Protect hearing from summer dangers
When we think of summer we conjure up images of sunshine and flowers. The last thing you think of is hearing and hearing aids.
Well, you should, because now is the time to be aware of how you hear what’s around you. As an audiologist, I work to increase your awareness about hearing loss and promote treatment that can improve the quality of life for those of you who experience problems with hearing.
Hearing loss is the third most prevalent but treatable condition among seniors in the world. Thirty-six million people in the United States have hearing loss. It doesn’t just affect people over 60. Did you know that 1.4 million children have hearing loss, too?
If everyone around you has to shout at you and you have to strain to hear them, chances are you have hearing loss, whether you admit it or not. Don’t be embarrassed, you aren’t alone! People don’t want to wear hearing aids because they are afraid they’ll look older. Think about it — are you afraid to wear glasses because they make you look too old?
Untreated hearing loss can lead to depression, loneliness and isolation. It can also endanger your safety because you can’t hear or react to sounds, such as fire alarms or oncoming traffic, not to mention missing phone calls or not hearing the doorbell ring.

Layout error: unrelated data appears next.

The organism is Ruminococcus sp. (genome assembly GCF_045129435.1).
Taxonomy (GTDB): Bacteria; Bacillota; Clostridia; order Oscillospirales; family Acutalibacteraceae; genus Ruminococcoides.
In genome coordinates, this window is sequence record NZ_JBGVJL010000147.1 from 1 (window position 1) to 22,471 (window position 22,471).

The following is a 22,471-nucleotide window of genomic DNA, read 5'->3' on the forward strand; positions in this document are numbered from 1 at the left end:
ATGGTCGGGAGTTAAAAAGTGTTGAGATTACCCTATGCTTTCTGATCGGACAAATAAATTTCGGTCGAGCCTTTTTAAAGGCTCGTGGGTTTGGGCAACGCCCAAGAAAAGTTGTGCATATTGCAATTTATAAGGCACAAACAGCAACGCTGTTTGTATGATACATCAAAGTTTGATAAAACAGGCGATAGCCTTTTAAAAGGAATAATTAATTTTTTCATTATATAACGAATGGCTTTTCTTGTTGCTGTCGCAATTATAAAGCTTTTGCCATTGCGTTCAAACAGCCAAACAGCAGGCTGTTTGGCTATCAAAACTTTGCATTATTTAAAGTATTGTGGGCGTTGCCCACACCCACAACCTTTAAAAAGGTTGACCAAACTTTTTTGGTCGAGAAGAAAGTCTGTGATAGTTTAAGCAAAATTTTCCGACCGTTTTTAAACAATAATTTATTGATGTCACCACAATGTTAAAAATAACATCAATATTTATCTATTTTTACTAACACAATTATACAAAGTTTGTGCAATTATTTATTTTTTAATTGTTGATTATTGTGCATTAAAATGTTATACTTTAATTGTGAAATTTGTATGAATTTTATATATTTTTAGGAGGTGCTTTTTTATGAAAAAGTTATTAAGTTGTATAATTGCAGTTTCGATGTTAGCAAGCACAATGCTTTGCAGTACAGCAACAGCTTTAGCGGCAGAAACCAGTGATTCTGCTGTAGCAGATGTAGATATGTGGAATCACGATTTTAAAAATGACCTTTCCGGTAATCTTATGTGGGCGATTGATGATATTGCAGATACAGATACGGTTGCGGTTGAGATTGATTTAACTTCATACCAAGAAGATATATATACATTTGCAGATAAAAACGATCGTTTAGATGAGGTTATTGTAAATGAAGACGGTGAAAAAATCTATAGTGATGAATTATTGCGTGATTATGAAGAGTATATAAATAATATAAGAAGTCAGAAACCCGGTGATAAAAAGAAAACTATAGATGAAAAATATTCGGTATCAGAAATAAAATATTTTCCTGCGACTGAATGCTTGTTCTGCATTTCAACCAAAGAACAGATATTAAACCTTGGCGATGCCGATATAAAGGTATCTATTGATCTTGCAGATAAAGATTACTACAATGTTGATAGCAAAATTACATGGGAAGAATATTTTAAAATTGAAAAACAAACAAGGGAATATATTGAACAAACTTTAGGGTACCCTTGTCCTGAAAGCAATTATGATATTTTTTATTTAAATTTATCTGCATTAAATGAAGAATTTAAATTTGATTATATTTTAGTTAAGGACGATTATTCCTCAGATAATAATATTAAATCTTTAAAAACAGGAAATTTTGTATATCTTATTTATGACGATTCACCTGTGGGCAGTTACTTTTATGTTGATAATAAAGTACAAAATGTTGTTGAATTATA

The new hearing aid styles are small, hardly visible. At Socorro General Hospital Audiology our motto is “We are here to help you hear.”
Hearing loss is a treatable condition, and a hearing test by a licensed audiologist is easy and painless. A thorough hearing evaluation is essential to detect the level of your hearing loss, and necessary for fitting you with the best hearing aids for your ears.
Here are some tips that can help save your hearing:
- Wear earplugs when you’re exposed to loud noise.
- For hunters there are special earmuffs that let you hear that elk, but shut down the gunshot noise when you shoot.
- Turn down your iPod. If other people can hear your music, it’s too loud.
- If you have young children, check the sounds emitted by their toys. When the sound is too loud for you, it’s too loud for your kids.
- Call Marianne Cramer, Socorro General Hospital Audiology, for more information at 575-835-8769.